The fierce storm left tobacco plants in shreds and cut gullies across fields.
"We probably had 4 inches of rain in a matter of 30 minutes, not counting the amount of hail that we had in that same amount of time. It was just devastating," farmer Wayne Farrar said.
Farrar, who farms outside of Lillington, said he set his tobacco plants just a few weeks ago.
"I grew up on a tobacco farm, have farmed tobacco all my life, and have just never had an experience like this. We've had hail at different times of the year, but it's always been later in the crop," he said.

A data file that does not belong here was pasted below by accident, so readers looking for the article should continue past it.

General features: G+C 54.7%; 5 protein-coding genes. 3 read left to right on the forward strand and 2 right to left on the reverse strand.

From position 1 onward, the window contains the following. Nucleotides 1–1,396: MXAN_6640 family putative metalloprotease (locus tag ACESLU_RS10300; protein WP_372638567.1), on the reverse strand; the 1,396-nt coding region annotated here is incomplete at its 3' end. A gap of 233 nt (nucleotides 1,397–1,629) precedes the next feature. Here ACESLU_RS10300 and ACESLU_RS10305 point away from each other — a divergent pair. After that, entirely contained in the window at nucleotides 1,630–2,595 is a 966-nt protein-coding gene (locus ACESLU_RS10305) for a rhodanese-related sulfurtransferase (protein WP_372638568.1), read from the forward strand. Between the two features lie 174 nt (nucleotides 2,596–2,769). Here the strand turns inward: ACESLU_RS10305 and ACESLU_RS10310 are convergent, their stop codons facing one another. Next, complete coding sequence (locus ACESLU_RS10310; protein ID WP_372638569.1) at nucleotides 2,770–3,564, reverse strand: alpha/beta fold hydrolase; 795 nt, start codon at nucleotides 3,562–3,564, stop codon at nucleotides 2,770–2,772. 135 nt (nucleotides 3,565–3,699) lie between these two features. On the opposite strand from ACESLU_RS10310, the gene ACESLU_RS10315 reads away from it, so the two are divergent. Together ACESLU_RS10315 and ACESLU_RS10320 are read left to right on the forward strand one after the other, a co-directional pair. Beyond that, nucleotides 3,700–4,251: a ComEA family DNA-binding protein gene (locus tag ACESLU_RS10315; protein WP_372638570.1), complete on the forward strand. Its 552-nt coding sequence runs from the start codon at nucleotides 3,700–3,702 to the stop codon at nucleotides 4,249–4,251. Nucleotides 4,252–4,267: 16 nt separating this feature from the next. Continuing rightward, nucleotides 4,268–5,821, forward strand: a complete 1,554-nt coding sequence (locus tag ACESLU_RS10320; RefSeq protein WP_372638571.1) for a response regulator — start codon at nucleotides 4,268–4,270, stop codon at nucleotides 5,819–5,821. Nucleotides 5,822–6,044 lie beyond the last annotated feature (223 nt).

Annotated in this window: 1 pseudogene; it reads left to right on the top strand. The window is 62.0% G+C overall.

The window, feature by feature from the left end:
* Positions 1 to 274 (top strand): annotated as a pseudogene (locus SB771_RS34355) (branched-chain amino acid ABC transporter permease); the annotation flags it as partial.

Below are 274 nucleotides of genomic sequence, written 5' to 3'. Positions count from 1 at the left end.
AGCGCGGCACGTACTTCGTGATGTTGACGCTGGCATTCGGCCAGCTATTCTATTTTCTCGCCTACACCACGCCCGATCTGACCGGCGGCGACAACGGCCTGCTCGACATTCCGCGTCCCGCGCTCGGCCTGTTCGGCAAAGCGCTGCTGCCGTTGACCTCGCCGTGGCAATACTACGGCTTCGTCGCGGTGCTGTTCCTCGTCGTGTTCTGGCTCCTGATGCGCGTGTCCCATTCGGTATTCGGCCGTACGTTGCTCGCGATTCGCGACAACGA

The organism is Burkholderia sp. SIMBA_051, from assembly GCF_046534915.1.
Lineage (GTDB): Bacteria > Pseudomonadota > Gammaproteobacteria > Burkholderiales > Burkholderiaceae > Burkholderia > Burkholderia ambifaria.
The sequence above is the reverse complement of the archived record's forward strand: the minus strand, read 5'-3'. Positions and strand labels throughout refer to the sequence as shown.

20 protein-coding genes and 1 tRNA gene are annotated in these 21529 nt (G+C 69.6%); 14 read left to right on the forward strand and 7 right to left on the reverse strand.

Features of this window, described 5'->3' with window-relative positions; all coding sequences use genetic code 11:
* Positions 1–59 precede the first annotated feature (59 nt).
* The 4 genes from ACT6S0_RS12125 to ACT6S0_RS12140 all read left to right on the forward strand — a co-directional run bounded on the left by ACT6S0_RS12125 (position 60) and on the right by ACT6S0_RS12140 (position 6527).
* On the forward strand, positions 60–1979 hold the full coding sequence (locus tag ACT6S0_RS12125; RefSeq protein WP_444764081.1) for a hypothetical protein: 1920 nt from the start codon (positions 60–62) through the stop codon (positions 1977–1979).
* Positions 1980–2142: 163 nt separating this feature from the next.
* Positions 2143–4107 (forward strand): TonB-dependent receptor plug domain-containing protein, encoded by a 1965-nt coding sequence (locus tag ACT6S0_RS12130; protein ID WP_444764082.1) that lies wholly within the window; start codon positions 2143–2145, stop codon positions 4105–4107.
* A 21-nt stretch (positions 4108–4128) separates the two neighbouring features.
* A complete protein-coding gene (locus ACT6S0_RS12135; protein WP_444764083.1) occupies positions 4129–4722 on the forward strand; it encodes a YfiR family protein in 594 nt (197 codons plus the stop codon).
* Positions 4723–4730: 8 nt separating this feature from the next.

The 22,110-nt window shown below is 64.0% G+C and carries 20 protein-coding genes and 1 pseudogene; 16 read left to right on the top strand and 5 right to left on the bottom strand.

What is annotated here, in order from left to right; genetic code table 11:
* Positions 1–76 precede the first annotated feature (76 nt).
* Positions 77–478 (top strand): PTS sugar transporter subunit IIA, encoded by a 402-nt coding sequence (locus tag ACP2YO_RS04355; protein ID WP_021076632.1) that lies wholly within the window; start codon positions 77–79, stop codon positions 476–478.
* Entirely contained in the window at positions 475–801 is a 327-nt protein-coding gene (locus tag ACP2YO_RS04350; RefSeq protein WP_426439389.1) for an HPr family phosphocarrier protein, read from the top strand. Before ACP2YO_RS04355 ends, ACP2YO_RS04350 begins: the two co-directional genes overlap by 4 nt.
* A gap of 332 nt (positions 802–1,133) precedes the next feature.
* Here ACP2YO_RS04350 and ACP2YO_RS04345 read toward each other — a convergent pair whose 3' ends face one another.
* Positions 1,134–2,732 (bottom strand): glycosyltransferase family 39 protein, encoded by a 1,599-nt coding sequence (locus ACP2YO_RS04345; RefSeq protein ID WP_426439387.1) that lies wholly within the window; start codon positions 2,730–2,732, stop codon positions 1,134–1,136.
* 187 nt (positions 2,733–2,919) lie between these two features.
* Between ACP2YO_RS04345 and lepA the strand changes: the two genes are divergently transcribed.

The storm was localized and intense. Crops were killed and fields were damaged.The rain came down so hard, it washed the tobacco plants out of the ground.
"The first thing we're going have to do is wait for the rain to subside, wait for the fields to dry out, because we can't even stand up out here," farmer James Stancil said.
The storm pelted Stancil's tobacco and wheat crops.
"It's probably 10 days away from harvest and half of it is beat out of the ground where the heads were dry. It just beat it out, like thrashing it," he said.
Both farmers said it will be a very long and expensive season trying to recover from 30 minutes of intense weather. They do not know if insurance will cover their tobacco losses. There is no coverage for damage to the farmland washed away.